Three Offseason Keys For for the Knicks

May 15, 2012 Updated: May 15, 2012
Milwaukee Bucks v New York Knicks
New York's offense may not be big enough for both Amar'e Stoudemire (L) and Carmelo Anthony's shooting prowess. (Chris Trotman/Getty Images)

Now that another Knicks season has come and gone without a title, the question remains: how to fix these Knicks?

The good news is that they’re improving, as a whole. Former general manager Donnie Walsh did an incredible job in rescuing them from the salary-cap trap they were in under the previous regime. Now that former interim general manager Glen Grunwald has been given permanent status the Knicks seem like they’ll continue in good hands.

Under Grunwald’s watch they’ve made several good moves, including waiving point guard Chauncey Billups under the NBA’s amnesty rule so that they could then sign center Tyson Chandler. Chandler’s infectious energy on defense changed the team’s whole look on that end of the floor (especially when D’Antoni left) and led to him winning the NBA’s Defensive Player of the Year Award.

Signing Jeremy Lin was another great call by Grunwald. Every NBA team has had a chance to either draft or sign him over the last couple of years but few saw his potential as an above-average point guard that could be an All-Star starter in the near future.

Finally, naming Mike Woodson as interim head coach worked out well, maybe even better than Grunwald had imagined. After D’Antoni resigned following an 18–24 start to the season, Woodson won 18 of 24 regular season games, emphasizing defense first, and then became the first Knicks coach to win a playoff game since 2001.

So the point is, the Knicks look to be in good hands with Grunwald. Now, to the future. What about this offseason and what moves should they do?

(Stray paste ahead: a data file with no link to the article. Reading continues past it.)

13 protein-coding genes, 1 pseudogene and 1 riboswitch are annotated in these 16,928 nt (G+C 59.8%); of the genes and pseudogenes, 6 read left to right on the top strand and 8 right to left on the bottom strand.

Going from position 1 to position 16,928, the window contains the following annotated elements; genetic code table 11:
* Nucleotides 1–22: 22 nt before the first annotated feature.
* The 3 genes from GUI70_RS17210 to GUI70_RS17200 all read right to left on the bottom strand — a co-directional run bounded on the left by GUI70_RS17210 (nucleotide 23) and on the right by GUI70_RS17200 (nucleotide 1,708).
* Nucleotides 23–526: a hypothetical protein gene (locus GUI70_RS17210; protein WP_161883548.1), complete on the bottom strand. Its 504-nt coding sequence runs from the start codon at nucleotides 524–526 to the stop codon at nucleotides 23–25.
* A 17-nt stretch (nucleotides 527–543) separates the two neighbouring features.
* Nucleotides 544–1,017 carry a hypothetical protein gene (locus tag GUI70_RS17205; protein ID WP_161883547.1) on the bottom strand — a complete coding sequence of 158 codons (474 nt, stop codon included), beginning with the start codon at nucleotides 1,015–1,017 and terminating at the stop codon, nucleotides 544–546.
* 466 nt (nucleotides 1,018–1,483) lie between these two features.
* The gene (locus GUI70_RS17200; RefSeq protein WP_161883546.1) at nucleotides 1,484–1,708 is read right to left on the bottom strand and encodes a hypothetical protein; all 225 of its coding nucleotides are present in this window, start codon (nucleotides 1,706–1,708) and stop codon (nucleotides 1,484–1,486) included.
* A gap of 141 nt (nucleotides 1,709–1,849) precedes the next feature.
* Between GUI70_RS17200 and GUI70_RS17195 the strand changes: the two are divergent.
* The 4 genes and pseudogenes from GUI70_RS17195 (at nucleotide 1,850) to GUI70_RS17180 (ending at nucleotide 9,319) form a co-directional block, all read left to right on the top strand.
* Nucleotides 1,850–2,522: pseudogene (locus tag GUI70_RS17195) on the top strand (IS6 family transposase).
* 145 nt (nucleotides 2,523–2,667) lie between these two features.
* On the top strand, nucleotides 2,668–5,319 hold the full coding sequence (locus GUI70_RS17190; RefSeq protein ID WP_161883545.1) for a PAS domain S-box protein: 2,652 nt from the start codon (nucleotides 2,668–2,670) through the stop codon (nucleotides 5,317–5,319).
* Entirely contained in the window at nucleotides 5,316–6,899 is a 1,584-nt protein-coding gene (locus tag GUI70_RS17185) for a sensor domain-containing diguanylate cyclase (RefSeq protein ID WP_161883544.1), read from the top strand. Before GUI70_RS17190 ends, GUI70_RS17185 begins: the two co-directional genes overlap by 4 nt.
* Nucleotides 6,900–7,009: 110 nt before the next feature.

1. Don’t wait too long on Phil Jackson.

Mike Woodson did a tremendous job after D’Antoni left. He saw a way to win with defense, as the Knicks just happen to have one of the NBA’s best defensive centers (Tyson Chandler) and guards (Iman Shumpert) in the league.

In addition, he has a good track record. He did a tremendous resurrection job in Atlanta going from 13–69 in his first season in 2005 to 53–29 in 2010, his final season, so his permanent hire would seem a no-brainer if it weren’t for the rumored-possibility of hiring coaching legend Phil Jackson.

Jackson, a former Knick who learned his craft from Knicks’ coaching great Red Holzman, takes a back seat to no one. The 66-year-old’s resume is well-known—11 titles in 19 seasons as head coach—and has no problems with high expectations that come with coaching at Madison Square Garden in New York.

This may be the only job he would come out of retirement for, but there’s no guarantee he would take it.

The Knicks will have to set a cutoff date soon to have either Jackson or Woodson as head coach. If they wait until after the playoffs end it may be too late and both might be out as options.

The rest of the NBA witnessed Woodson’s success and he would probably be near the top of most team’s wish lists of coaches for hire come June, while Jackson’s hire is no certainty at all.

2. Find a taker for Amar’e Stoudemire’s contract.

Stoudemire is one of the game’s best offensive big men. Don’t let this year’s down numbers fool you. He put up 17.5 points (worst since his rookie season) and 7.8 rebounds per contest this season despite a back injury and an unsure role alongside Carmelo Anthony and Tyson Chandler.

If he’s healthy and has room to roam on offense, he looks like he’s still good for 20–23 points and 8–10 rebounds a night.

It’s uncertainty about his role that seems to be the biggest hindrance to making this work for the Knicks. Carmelo Anthony is the biggest talent on the team and the offense runs through him. Unless point guard Jeremy Lin, who is currently unsigned for next year, can come back next year and find a way to include everyone in the offense, much like Steve Nash does with the Suns, it doesn’t make sense to keep Stoudemire.

Trading him and…